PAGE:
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Foam hair colors - do they work?

Find out if foam hair colors are worth the extra money

Author: Charlotte Kuchinsky October 20 2011

John Frieda Precision Foam Colour

A lot of women color their hair - I mean, really a lot, over 75% of Americans, for example! In the past year, foam hair color has become one of the fastest growing beauty trends; several hair color brands have jumped about the foam bandwagon, including Clairol with its Nice and Easy Color Blend Foam Hair Color, John Frieda with its Precision Foam Colour, and Samy with Fat Foam Hair Color.

These companies boast that foam coloring is easy, claiming a no-drip application, a smooth, even coverage and no mess. Let's see if the reality of foam hair colors stands up to these claims.


Unlike the ads on TV and in magazines, foam hair color doesn't come in pretty white foam. It is not rich, thick or luxurious. In many ways, it's not that different from the standard hair colors women have been using, especially true if you don't shake the foam up correctly. Too much shaking causes it to break down into a messy liquid, while not enough shaking can result in uneven color.

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The color of the foam also depends on the hair color itself. Since my hair is reddish blonde and I use a red shade to cover my gray, I get a reddish brown foam color. It isn't at all pretty and the foam will stain just like any other hair color. A few people have reported color staining even after it is supposedly set in. However, such claims are few and far between.

Because color foam is slightly thicker, you can be fooled into thinking you've covered all of your hair strands when you might not have. I found it much more difficult to determine coverage than with liquid or gel color. Consequently I missed a few strands, leaving me unhappy with the results.

With foam hair color, it is also important to leave it on for the full amount of time recommended if you are trying to cover gray. Leave it on 5 minutes less and you might not see complete coverage.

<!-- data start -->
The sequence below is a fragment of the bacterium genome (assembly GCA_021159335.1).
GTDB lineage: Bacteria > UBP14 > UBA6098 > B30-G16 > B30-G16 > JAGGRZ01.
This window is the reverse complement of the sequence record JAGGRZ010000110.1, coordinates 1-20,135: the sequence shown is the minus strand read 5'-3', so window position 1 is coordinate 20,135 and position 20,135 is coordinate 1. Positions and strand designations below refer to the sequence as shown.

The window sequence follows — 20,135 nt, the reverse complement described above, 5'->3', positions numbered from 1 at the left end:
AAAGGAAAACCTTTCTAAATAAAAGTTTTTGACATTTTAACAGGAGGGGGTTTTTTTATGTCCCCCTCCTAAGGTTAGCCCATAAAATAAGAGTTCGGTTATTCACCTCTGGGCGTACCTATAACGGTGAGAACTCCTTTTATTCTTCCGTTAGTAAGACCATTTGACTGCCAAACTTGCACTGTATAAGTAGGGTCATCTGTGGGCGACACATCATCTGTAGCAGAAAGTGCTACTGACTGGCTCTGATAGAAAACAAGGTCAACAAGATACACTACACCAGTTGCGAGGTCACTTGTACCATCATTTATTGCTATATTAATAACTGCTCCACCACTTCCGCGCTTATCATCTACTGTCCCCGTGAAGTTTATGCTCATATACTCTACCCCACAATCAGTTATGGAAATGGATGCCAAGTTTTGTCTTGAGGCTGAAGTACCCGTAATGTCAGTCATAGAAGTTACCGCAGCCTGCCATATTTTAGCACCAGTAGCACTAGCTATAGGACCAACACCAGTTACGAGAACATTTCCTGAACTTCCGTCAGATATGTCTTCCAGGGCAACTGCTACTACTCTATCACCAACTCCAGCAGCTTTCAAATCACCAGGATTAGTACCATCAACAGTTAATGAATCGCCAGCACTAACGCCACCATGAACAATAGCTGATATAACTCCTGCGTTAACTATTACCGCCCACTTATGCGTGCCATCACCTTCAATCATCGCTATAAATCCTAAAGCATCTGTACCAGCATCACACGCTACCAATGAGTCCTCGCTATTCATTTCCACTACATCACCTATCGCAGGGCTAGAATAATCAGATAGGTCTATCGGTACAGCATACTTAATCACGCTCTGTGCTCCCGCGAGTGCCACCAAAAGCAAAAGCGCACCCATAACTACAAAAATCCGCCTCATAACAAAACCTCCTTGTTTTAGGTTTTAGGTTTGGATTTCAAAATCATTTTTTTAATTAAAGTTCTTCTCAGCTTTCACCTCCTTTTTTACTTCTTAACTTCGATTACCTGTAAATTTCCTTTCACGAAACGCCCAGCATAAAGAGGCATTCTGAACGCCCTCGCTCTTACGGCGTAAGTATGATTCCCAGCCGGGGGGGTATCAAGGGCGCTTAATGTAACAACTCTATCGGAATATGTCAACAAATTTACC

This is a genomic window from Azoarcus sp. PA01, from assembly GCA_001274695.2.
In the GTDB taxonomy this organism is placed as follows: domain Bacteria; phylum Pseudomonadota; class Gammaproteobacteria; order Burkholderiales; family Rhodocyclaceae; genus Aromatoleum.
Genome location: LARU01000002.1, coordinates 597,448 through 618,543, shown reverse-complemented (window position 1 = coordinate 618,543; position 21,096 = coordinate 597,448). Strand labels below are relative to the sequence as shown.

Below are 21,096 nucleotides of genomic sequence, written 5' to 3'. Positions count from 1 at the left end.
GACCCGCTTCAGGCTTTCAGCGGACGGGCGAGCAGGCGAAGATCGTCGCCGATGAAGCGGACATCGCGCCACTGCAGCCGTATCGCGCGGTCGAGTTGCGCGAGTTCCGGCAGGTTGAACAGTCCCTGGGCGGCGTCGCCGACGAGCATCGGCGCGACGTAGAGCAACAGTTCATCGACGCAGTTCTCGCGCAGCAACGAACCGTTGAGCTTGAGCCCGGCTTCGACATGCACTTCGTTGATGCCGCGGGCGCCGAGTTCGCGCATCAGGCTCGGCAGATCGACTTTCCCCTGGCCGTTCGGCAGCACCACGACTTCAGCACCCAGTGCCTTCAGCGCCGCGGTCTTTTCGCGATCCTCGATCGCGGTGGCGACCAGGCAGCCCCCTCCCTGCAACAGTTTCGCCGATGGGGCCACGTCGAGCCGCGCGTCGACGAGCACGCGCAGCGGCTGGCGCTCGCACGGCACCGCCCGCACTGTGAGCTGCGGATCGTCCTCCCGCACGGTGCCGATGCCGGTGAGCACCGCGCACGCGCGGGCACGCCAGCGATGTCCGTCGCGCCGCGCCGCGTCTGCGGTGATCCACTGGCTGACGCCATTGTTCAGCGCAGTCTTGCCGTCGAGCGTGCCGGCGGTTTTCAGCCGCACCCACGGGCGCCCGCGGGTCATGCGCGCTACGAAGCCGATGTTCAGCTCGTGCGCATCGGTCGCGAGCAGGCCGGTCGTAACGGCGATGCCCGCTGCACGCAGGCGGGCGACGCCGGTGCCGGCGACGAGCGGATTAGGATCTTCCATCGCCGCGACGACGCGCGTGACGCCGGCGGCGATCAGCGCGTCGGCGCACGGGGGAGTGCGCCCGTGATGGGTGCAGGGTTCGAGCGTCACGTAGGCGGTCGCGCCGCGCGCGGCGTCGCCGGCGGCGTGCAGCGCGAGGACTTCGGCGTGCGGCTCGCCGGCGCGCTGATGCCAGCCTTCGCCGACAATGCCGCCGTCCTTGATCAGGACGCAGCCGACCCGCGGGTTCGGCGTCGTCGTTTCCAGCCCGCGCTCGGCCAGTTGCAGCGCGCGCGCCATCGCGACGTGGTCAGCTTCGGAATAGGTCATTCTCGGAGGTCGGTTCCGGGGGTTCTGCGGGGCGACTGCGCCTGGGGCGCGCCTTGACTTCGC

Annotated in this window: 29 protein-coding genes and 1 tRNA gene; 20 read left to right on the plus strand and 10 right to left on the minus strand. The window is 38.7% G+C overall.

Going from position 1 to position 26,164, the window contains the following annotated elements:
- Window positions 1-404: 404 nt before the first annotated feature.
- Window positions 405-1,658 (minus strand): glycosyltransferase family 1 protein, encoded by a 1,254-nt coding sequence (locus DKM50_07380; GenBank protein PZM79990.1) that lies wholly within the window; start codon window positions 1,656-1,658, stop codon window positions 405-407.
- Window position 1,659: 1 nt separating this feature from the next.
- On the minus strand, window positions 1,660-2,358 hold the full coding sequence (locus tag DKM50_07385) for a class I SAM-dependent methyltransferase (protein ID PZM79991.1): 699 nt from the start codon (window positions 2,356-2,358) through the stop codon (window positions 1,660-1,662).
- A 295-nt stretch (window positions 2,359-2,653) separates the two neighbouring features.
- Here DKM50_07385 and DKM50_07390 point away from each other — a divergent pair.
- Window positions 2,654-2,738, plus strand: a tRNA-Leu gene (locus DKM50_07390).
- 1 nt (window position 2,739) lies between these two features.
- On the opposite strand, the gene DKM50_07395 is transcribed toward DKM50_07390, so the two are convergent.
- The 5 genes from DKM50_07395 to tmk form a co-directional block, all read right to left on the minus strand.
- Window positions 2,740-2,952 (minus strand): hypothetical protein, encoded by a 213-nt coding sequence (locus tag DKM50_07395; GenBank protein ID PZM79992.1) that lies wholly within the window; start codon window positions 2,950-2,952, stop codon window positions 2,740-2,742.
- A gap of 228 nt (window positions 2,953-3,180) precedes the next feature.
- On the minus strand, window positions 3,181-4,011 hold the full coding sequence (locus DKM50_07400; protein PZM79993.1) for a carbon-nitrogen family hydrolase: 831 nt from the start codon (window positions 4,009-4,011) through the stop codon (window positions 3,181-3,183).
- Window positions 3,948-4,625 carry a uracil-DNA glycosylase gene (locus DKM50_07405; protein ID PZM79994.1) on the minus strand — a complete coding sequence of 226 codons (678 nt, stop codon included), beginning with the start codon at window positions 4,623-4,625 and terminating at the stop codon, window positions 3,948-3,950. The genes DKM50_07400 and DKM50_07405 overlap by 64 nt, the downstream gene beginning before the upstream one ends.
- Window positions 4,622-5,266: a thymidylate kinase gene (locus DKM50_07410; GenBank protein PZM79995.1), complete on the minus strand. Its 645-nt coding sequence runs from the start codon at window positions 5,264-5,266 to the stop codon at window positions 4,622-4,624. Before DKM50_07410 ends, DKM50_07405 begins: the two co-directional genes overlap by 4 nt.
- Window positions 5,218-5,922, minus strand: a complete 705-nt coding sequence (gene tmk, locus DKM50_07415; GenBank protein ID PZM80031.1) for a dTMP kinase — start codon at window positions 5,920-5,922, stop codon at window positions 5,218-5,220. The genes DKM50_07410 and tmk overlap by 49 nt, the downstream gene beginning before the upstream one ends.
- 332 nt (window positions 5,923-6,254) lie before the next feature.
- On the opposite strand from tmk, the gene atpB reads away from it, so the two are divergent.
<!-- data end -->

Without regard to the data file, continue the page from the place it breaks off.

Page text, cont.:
Let's begin with color selection. Most foams are restricted to common colors; Clairol, for example, offers the following shades blonde shades: light blonde, medium golden blonde, medium champagne blonde, medium ash blonde, medium blonde and dark blonde. Browns include lightest golden brown, light golden brown, light ash brown, light brown, medium golden brown, medium ash brown, medium brown and dark brown. Clairol also offer black, light auburn, medium reddish brown and dark reddish brown.

John Frieda only offers 20 shades. There are 7 blonde colors, including extra light natural blonde, extra light beige blonde, light natural blonde, light ash blonde, medium natural blonde, medium ash blonde and dark golden blonde. There are 8 brown shades in light natural brown, light golden brown, medium natural brown, medium chocolate brown, medium golden brown, dark natural brown, dark chocolate brown and deep brown-black. Finally, there are 4 red shades in light red brown, medium red brown, dark red brown and deep cherry brown.

Samy Fat Foam has the least number of colors at 18. There are 7 shades of blonde including light ash blonde, medium ash blonde, dark ash blonde, light blonde, medium blonde, dark blonde and medium golden blonde. There are 7 shades of brown in light golden brown, light brown, light ash brown, medium ash brown, medium golden brown, medium brown and dark brown. There are 3 red shades, medium reddish brown, deep cherry brown and intensive red. The last color is black.

Because the colors are limited, it is difficult for some women to get the color nuances they have been getting from other hair colors. For those women, foam hair color may be too restrictive.


When it comes to length of coverage, foam hair color matches or exceeds any standard hair color as long as you follow the instructions accurately. Using color protection shampoo and conditioner will also help to extend the color, which is of a "permanent" variety. It fades but doesn't lose all of the color.


The cost of foam hair color is slightly inflated in some cases, depending upon where it is purchased. Clairol's Nice and Easy Color Blend Foam and Samy's Fat Foam retail between $7.99 and $11.99. John Frieda Precision Foam usually begins around $11.99 and goes up to as high as $14.99. In comparison, standard hair colors begin at $3.99 and average around $6.99.


The short answer is that yes, foam hair colors work; but they don't work any better than the hair colors women have been working with for decades, so why spend a few dollars more if you don't have to?

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Posted on 04/04/13 05:13 by: jdiva

The foam works really well. Spray it on and let it set, very good.

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